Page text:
It’s important to consider that these events occurred during a time when Spanish territories were disputed between Christians and Muslims. Fears of losing territories by both sides were evident in society.

The history of the Camino de Santiago dates back to the 9th century, and its origins will always be shrouded in various legends. The discovery of the remains of Saint James the Greater (Apostle James) is attributed to the hermit Pelayo. While he was on top of Mount Libredón (where the old town of Compostela is currently located), he witnessed a shower of stars, and at the summit, he found the remains of three bodies. He presented the discovery to Bishop Teodomiro, who went to the site with his entourage to witness it in person. Upon seeing it with his own eyes, he reported it to King Alfonso II of the Kingdom of Asturias as a ‘miracle.’

The monarch ordered the construction of a church (laying the foundations for the creation of the current Cathedral of Santiago de Compostela), and from that moment, the veneration of the ‘locus Sancti Iacobi’ (the literal Latin translation is ‘the place of Santiago’) began, with the first route starting from Oviedo, what is now known as the Camino Primitivo.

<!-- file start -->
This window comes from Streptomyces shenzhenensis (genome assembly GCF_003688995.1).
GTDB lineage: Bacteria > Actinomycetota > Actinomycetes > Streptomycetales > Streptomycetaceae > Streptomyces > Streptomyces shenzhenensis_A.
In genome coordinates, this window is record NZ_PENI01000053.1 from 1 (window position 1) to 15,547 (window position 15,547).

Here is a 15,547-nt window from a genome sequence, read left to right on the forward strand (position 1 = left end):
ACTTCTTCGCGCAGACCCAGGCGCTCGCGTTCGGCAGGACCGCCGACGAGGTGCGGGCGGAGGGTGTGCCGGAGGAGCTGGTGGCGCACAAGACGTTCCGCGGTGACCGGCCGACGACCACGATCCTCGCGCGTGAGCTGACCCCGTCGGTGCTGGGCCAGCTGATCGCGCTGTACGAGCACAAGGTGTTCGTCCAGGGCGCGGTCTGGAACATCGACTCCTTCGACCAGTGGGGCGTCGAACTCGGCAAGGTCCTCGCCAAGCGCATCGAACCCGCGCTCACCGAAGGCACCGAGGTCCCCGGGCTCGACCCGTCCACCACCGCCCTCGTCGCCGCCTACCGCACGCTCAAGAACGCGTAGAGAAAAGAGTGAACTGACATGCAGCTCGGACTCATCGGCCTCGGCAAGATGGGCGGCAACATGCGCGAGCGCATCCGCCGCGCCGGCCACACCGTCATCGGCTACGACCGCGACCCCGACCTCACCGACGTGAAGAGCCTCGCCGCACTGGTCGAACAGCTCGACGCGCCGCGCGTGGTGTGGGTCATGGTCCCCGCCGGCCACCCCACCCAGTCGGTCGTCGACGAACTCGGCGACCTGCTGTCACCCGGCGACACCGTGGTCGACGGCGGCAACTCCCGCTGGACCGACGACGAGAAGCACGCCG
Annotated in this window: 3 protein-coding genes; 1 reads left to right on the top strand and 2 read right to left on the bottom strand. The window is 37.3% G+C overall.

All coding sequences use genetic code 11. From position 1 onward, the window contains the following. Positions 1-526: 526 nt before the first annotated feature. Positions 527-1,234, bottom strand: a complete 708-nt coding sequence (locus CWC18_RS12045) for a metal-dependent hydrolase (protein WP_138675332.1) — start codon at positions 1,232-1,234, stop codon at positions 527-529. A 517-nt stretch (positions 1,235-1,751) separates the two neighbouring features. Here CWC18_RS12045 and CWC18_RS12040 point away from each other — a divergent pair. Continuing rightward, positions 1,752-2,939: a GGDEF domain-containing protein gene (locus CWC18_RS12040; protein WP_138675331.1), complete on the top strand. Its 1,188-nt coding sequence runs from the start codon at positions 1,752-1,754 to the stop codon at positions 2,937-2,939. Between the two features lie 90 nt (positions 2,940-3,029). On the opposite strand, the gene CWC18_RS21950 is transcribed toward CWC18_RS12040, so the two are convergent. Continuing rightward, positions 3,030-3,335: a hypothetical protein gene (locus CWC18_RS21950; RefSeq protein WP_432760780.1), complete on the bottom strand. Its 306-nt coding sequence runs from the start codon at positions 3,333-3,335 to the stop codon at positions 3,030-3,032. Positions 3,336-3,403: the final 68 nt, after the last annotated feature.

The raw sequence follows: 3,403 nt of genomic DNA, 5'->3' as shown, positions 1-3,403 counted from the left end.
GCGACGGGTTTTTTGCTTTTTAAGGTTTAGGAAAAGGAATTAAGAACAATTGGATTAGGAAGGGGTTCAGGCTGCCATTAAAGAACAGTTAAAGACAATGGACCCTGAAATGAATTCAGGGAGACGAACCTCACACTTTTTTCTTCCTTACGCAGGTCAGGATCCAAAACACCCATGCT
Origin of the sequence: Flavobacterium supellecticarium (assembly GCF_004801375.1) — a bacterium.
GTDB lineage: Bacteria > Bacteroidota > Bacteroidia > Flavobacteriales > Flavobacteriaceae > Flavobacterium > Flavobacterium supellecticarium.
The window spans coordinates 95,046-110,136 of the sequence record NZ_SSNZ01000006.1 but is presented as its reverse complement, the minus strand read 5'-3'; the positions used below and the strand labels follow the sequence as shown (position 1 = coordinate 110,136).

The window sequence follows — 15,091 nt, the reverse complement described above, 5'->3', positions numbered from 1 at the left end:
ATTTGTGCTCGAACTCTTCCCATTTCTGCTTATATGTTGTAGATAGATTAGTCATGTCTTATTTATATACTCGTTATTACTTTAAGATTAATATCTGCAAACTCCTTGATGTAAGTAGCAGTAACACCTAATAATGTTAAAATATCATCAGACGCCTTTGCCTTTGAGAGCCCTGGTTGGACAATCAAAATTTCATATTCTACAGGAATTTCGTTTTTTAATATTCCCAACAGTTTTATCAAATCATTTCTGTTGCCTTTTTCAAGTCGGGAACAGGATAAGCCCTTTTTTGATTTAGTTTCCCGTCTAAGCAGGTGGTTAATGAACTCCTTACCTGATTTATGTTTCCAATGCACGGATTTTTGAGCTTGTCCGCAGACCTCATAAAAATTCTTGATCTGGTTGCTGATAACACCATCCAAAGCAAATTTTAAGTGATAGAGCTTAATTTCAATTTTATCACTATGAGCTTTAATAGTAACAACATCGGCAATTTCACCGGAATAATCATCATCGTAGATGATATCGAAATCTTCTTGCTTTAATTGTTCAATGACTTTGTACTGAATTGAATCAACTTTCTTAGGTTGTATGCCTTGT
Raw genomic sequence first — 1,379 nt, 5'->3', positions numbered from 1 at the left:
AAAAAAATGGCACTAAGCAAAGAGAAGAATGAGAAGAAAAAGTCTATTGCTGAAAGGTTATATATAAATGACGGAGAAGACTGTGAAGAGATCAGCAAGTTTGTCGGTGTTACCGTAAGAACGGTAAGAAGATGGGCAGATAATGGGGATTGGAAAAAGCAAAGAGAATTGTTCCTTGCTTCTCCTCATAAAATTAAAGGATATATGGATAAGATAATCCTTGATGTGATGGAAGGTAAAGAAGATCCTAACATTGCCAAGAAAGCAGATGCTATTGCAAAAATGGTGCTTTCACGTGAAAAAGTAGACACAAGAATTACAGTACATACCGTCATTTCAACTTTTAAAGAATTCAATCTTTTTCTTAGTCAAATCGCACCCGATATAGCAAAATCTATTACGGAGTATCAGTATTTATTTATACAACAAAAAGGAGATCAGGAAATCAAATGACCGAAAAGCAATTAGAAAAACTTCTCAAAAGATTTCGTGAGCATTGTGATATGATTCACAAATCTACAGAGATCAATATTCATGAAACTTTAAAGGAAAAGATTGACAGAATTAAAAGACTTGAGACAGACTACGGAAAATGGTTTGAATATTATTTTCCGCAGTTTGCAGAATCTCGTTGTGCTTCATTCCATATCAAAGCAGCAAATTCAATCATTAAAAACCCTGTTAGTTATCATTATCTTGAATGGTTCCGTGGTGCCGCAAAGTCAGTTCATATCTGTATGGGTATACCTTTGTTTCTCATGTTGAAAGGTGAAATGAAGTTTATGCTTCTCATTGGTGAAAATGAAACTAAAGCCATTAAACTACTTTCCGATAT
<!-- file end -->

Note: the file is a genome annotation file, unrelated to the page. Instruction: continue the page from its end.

From various speculations, the toponym of the city also derived, Santiago de Compostela. The most widespread popular belief is that ‘Compostela’ comes from ‘Campus Stellae’ (Latin for ‘field of stars’), with a clear reference to the discovery of the Apostle’s relics witnessed by both the hermit Pelayo and Bishop Teodomiro. However, there are other versions that claim it may derive from ‘composición,’ attributed to the works carried out by the king of the time, Alfonso III, around the Apostle’s remains, or ‘composita tella’ (‘beautiful lands’ in Spanish), being a euphemism to refer to a cemetery.

2. The Golden Age of the Camino de Santiago: Expansion and Diversification (11th-13th Centuries)